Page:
All about apples, pears, plums, and cherries - and orchards where they are grown

Reverend W Wilks apple


Reverend W. Wilks is an early-season culinary apple variety, raised at Langley Nurseries in the early 20th century.  Reflecting the great importance attached to cooking apples in England at that time, it was named after the then secretary of the Royal Horticultural Society.

Reverend W. Wilks has many of the hallmarks of the English cooking apples of the previous Victorian era - it is a large, juicy, acidic apple.  Like many similar varieties it is also very easy to grow and the tree is resistant to all the common apple diseases and suitable for most temperate climates.

It remains a popular variety throughout the United Kingdom to this day, being versatile in the kitchen and coming into season towards the end of August before the main late-season cookers are available.



Reverend W Wilks identification photos

UK National Fruit Collection
UK National Fruit Collection
©Crown Copyright more >

Visitor reviews

  • 10 Jul 2014  Andrew Parry,  WORCESTERSHIRE, United Kingdom
    A person I know has just had her apple tree identified as Rev W Wilks (exact DNA profile) by the East Malling Research institute. The apples off her tree turn to pale yellowy green by October and have the most amazing delicate flavour. Not bitter at all. Very crisp and juicy
  • 29 Aug 2013  Steve Dibble,  DERBYSHIRE, United Kingdom
    Ive had this tree for last 20 years and it produces an abundance of fruit every 2 years with small crop in intervening years. Very tasty cooker going to smooth puree when cooked. Average fruit size 75mm. Does not keep long though, and best stored in cool dark environment with plenty of air circulation. Crops around early to mid september keeps to around christmas / early January if theres any left by then. Needs very little sugar when cooking. You will have friends and neighbours queing up for them.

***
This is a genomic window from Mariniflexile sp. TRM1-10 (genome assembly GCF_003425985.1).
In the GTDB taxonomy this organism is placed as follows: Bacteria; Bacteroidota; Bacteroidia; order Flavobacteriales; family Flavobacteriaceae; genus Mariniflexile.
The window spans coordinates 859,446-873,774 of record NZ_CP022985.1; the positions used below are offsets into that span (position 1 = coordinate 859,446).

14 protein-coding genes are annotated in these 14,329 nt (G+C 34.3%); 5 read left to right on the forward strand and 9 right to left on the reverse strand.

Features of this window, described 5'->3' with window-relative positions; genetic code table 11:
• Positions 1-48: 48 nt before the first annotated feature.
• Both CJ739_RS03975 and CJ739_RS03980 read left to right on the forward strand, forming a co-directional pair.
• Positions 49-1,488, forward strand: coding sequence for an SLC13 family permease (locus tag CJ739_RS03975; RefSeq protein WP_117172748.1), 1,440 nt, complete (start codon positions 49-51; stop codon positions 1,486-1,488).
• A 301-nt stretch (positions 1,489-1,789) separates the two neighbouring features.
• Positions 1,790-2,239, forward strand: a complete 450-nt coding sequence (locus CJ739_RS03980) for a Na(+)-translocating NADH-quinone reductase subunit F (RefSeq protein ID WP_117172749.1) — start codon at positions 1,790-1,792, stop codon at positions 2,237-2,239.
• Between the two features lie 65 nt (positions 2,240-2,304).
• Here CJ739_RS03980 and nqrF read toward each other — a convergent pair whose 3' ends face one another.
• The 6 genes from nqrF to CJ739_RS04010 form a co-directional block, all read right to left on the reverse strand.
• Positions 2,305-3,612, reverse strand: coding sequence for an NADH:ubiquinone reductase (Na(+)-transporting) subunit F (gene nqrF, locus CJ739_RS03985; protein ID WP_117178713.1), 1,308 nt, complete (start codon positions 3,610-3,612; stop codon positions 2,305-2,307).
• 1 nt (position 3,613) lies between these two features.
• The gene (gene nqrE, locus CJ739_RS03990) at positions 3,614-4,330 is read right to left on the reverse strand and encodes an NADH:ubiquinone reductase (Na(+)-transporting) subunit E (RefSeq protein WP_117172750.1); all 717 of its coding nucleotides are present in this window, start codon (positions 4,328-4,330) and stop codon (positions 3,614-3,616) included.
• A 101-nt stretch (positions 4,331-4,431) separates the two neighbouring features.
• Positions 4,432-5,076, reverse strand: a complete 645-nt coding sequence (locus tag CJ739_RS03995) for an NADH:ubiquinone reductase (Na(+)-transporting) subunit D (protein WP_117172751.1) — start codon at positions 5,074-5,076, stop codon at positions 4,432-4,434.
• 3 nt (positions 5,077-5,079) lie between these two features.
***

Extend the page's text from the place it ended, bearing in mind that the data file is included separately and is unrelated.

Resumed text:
• 16 Jan 2011  h O'Brien,  SURREY, United Kingdom
    The variety has a tendancy to biennial bearing. Otherwise very productive.
  • 13 Sep 2010  N. Buck,  CAMBRIDGESHIRE, United Kingdom
    Fruits are large, pale milky green colour. Flavour is good and fruits have a very pleasing scent, but the scent is misleading as the fruits are much too bitter to be suitable for eating raw. Good disease resistance. Compact, tidy and easy-to-grow tree. Not much troubled by maggots, but, like Grenadier, it suffers from superficial nibblings of capsid bugs and earwigs. These can be peeled off while preparing for cooking.

Tree register

United Kingdom

Spring blossom records for this variety

2013 season

  • 10th May  2013  - tree owned by Jean in Martock, United Kingdom

2010 season

  • 28th April  2010  - tree owned by N. in Cambridge, United Kingdom

2009 season

  • 20th April  2009  - tree owned by N. in Cambridge, United Kingdom

Record your blossom dates in our Fruit Tree Register - more >>.


Harvest records for this variety

2013 season

  • September  2013  - tree owned by Biggsy50 in Hitchin, United Kingdom

2009 season

  • August  2009  - tree owned by N. in Cambridge, United Kingdom

Origins

  • Species: Malus domestica
  • Parentage: Probably Ribston Pippin and Peasgood Nonsuch
  • Originates from: Berkshire, England, United Kingdom
  • Introduced: 1904
  • Developed by: Veitch, Chelsea, London.
  • Orange Pippin Cultivar ID: 1114
  • UK National Fruit Collection accession: 1979-183
  • Some historical details taken with kind permission from 'The New Book of Apples' by Joan Morgan and Alison Richards , illustrated by Elisabeth Dowle, published by Ebury Press, 2002.

Identification

  • Fruit colour: Green
  • Bultitude apple group: 5. Yellow, smooth, sweet or acidic

Using

  • Uses: Cooking
  • Cooking result: Puree
  • Flavour quality: Good
  • Flavour style: Sharper
  • Harvest period: Early season
  • Use / keeping: 1 week

Growing

  • Cropping: Good
  • Flowering group: 2
  • Fertility: Self-fertile
  • Ploidy: Diploid
  • Vigour: Weak growing
  • Bearing regularity: Biennial tendency
  • General disease resistance: Good

Climate

  • Climate suitability: Temperate climates
  • Climate suitability: Tolerates cold winters

Parents and other ancestors of this variety


Diseases

  • Canker  - Some resistance
  • Scab  - Some resistance
  • Mildew  - Some resistance


Where to buy fresh fruit

United Kingdommap >




References

  • Apples of England (1948)
    Author: Taylor
  • Fruit Expert
    Author: Hessayon


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